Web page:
Union resumes effort to organize airport screeners

The American Federation of Government Employees has filed a motion in federal appeals court in an effort to organize airport screeners at the Transportation Security Administration.

AFGE filed a motion on Jan. 15 with the federal Court of Appeals for the D.C. Circuit to overturn an order from former TSA Administrator James Loy that prohibits airport screeners from engaging in collective bargaining practices, AFGE's assistant general counsel Anne Wagner said Thursday.

Loy issued an order in January 2003 that TSA would not bargain with screener unions because it was "not compatible with the flexibility required to wage the war against terrorism." AFGE contends that Loy's directive violates the Constitution and the 2001 Aviation and Transportation Security Act (ATSA), which created the agency.

AFGE President John Gage has said the union will go to the Supreme Court if necessary to secure union representation for screeners.

The union is asking the appeals court to overturn a decision made by the U.S. District Court for D.C. last November that ruled that the Federal Labor Relations Authority should decide whether Loy had the authority under the act to prohibit union organizing. The FLRA upheld Loy's decision in November.

Loy left TSA in late November to become deputy secretary of the Homeland Security Department.

The union argues that FLRA does not have any special expertise with regard to ATSA, and therefore should not be the agency that decides whether screeners can organize, Wagner said.

"The question that we presented to the district court was a straightforward administrative law question that said under ATSA, Loy did not have the authority to issue the directive prohibiting employees from engaging in collective bargaining," Wagner said. "We believe the question of the scope of powers under the ATSA is one that is classically defined by the judiciary."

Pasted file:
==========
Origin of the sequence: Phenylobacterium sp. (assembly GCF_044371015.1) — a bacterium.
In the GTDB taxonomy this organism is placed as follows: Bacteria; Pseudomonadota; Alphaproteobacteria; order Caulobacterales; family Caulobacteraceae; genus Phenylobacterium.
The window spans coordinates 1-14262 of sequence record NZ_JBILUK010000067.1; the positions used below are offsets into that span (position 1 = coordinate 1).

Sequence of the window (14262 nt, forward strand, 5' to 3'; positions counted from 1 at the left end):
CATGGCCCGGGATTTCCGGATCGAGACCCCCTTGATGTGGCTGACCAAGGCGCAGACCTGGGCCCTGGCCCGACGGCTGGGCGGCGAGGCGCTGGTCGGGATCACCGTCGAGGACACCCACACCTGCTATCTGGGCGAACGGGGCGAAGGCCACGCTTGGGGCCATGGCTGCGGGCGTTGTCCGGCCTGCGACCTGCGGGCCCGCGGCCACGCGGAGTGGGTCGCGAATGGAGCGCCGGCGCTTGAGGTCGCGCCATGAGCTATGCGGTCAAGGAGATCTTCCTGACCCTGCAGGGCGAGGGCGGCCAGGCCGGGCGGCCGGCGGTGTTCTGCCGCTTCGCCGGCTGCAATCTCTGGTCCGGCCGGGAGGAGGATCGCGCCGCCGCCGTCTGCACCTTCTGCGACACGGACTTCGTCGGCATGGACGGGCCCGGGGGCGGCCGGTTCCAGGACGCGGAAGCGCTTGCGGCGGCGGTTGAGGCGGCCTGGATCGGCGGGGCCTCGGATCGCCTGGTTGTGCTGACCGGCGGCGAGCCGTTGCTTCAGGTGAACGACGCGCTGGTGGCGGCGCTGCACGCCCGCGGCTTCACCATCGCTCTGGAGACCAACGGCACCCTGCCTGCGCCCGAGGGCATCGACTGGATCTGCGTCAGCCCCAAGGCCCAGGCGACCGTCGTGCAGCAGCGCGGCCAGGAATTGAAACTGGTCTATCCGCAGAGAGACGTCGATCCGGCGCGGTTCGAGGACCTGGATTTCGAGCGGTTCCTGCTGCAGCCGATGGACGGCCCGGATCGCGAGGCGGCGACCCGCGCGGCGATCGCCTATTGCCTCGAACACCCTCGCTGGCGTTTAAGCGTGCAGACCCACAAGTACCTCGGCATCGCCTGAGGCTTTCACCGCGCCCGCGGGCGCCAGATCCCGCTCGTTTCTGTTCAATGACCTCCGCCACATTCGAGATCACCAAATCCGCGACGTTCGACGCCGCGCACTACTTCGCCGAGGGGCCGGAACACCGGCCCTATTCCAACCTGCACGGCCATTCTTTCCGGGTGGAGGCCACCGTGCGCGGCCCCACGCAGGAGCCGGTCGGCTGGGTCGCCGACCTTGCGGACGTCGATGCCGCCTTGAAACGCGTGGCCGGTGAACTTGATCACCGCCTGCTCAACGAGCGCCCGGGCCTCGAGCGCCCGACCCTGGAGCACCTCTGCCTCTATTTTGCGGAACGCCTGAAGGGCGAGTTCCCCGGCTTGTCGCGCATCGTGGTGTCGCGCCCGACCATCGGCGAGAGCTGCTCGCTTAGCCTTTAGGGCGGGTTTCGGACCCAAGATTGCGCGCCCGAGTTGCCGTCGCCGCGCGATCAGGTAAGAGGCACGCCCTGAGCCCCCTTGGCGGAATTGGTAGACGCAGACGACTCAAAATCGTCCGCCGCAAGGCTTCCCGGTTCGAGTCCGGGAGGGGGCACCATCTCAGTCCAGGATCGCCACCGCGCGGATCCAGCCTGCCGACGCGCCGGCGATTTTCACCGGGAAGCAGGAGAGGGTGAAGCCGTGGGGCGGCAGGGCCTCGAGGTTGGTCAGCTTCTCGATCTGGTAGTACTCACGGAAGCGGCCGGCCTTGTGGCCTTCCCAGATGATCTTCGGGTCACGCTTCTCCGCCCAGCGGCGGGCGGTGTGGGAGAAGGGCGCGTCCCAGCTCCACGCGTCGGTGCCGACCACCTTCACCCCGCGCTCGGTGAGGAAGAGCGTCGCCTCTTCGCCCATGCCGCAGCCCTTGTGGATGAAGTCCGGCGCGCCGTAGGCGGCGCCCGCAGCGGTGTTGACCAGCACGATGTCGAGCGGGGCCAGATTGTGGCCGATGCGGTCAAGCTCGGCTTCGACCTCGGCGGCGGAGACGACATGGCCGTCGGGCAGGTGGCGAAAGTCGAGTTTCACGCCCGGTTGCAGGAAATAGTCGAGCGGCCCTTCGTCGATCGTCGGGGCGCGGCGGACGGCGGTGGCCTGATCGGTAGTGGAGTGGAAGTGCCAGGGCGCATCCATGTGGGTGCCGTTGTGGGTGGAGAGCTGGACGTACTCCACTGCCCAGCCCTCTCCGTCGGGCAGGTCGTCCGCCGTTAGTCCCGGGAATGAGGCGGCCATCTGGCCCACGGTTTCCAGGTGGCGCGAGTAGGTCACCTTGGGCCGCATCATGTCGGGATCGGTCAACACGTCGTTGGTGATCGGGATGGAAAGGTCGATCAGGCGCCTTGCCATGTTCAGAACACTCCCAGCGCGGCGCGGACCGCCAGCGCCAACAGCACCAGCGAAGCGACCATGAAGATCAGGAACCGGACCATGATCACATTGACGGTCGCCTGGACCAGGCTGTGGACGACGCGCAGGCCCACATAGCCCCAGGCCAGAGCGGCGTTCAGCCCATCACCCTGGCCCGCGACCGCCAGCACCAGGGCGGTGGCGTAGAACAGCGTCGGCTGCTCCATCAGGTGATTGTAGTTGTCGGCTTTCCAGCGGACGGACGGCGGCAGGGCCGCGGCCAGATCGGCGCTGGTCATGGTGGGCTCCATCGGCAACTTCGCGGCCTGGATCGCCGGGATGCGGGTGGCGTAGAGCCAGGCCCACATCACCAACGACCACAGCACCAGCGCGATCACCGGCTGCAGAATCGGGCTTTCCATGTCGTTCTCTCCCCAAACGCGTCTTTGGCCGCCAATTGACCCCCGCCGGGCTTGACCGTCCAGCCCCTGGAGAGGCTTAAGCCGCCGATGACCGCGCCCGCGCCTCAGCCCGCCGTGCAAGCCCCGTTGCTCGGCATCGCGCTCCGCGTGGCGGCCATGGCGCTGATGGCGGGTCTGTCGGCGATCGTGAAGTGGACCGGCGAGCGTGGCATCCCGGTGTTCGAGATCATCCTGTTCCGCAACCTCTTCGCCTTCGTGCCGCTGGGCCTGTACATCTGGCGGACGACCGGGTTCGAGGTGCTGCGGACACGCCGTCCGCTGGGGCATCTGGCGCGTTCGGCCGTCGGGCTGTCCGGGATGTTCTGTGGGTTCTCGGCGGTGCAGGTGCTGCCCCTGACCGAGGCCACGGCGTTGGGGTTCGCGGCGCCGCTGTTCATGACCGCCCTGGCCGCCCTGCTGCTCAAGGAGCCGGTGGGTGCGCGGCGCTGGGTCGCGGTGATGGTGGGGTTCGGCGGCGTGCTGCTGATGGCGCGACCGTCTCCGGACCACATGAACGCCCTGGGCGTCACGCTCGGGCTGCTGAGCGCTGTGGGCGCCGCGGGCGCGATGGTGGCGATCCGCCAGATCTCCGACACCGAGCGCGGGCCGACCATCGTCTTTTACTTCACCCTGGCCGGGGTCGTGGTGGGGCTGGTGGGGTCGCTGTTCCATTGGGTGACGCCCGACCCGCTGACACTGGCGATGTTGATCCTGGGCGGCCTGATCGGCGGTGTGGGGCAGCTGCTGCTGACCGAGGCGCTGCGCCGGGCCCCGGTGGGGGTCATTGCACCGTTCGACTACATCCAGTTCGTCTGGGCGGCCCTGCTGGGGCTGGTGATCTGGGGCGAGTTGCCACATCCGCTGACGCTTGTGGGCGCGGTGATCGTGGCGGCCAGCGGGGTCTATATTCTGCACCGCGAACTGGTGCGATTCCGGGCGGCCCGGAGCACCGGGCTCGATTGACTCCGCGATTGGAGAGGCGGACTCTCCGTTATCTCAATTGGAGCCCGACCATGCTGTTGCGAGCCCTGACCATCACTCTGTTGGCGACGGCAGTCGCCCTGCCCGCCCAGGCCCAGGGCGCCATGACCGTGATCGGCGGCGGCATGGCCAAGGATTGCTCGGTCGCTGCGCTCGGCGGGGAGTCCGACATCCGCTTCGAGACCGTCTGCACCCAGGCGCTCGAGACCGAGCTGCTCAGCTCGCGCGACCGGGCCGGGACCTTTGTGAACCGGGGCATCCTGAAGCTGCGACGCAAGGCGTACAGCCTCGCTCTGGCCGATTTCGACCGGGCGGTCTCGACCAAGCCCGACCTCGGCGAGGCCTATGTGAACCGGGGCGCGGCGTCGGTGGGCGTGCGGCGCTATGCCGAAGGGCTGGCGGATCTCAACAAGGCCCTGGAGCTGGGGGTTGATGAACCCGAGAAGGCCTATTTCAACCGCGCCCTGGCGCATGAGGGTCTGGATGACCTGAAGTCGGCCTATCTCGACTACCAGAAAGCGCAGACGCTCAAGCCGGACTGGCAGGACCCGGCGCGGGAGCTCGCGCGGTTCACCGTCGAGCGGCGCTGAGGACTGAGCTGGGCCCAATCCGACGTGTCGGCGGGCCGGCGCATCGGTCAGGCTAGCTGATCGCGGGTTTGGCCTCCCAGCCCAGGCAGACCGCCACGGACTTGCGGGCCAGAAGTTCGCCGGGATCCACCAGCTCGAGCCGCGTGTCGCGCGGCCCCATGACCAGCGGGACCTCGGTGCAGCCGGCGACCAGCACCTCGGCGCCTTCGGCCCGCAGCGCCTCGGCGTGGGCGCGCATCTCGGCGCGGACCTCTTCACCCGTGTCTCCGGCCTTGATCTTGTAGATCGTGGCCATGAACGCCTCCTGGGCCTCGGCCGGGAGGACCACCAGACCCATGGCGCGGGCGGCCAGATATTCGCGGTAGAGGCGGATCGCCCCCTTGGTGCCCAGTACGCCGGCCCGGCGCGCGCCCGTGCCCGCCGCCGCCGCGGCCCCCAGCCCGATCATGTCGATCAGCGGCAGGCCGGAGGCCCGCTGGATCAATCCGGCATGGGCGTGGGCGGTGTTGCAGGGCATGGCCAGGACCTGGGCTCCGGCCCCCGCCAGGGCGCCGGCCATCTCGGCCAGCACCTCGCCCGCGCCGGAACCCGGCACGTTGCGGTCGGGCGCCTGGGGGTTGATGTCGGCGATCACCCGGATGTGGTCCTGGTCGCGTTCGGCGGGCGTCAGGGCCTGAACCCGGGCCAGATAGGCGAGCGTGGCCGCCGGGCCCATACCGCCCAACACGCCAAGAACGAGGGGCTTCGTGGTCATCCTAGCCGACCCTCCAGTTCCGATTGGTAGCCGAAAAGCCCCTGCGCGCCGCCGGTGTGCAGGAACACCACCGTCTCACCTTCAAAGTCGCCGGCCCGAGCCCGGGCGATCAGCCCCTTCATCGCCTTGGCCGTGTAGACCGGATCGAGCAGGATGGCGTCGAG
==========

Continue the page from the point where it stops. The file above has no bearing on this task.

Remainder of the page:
A TSA spokesman declined to comment because the court case is still pending.

The government's response to the appeal is due in February and oral arguments are scheduled to begin April 22, Wagner said.

Although screeners are prohibited from having official union representation, AFGE has agreed to represent some of them on legal matters, said Peter Winch, the union's national organizer.

Winch said AFGE won a settlement on Jan. 16 for a screener at Pittsburgh International Airport who is also a union organizer. The screener was cited by a supervisor after a meeting. The supervisor told workers they were dismissed after the meeting, but the screener did not leave because he was off duty. Instead, he asked other off-duty workers if they wanted to meet about forming a union. The screener was cited the next day for failing to follow an order, Winch said.

AFGE protested the action and, under a settlement reached last week with TSA, the citation has been removed from the screener's file and supervisors at Pittsburgh International Airport must now receive remedial training on their authority over workers.

Stay up-to-date with federal news alerts and analysis — Sign up for GovExec's email newsletters.
FROM OUR SPONSORS
JOIN THE DISCUSSION
Close [ x ] More from GovExec
 
 

Thank you for subscribing to newsletters from GovExec.com.
We think these reports might interest you:

  • Forecasting Cloud's Future

    Conversations with Federal, State, and Local Technology Leaders on Cloud-Driven Digital Transformation

    Download
  • The Big Data Campaign Trail

    With everyone so focused on security following recent breaches at federal, state and local government and education institutions, there has been little emphasis on the need for better operations. This report breaks down some of the biggest operational challenges in IT management and provides insight into how agencies and leaders can successfully solve some of the biggest lingering government IT issues.

    Download
  • Communicating Innovation in Federal Government

    Federal Government spending on ‘obsolete technology’ continues to increase. Supporting the twin pillars of improved digital service delivery for citizens on the one hand, and the increasingly optimized and flexible working practices for federal employees on the other, are neither easy nor inexpensive tasks. This whitepaper explores how federal agencies can leverage the value of existing agency technology assets while offering IT leaders the ability to implement the kind of employee productivity, citizen service improvements and security demanded by federal oversight.

    Download
  • IT Transformation Trends: Flash Storage as a Strategic IT Asset

    MIT Technology Review: Flash Storage As a Strategic IT Asset For the first time in decades, IT leaders now consider all-flash storage as a strategic IT asset. IT has become a new operating model that enables self-service with high performance, density and resiliency. It also offers the self-service agility of the public cloud combined with the security, performance, and cost-effectiveness of a private cloud. Download this MIT Technology Review paper to learn more about how all-flash storage is transforming the data center.

    Download
  • Ongoing Efforts in Veterans Health Care Modernization

    This report discusses the current state of veterans health care

    Download

When you download a report, your information may be shared with the underwriters of that document.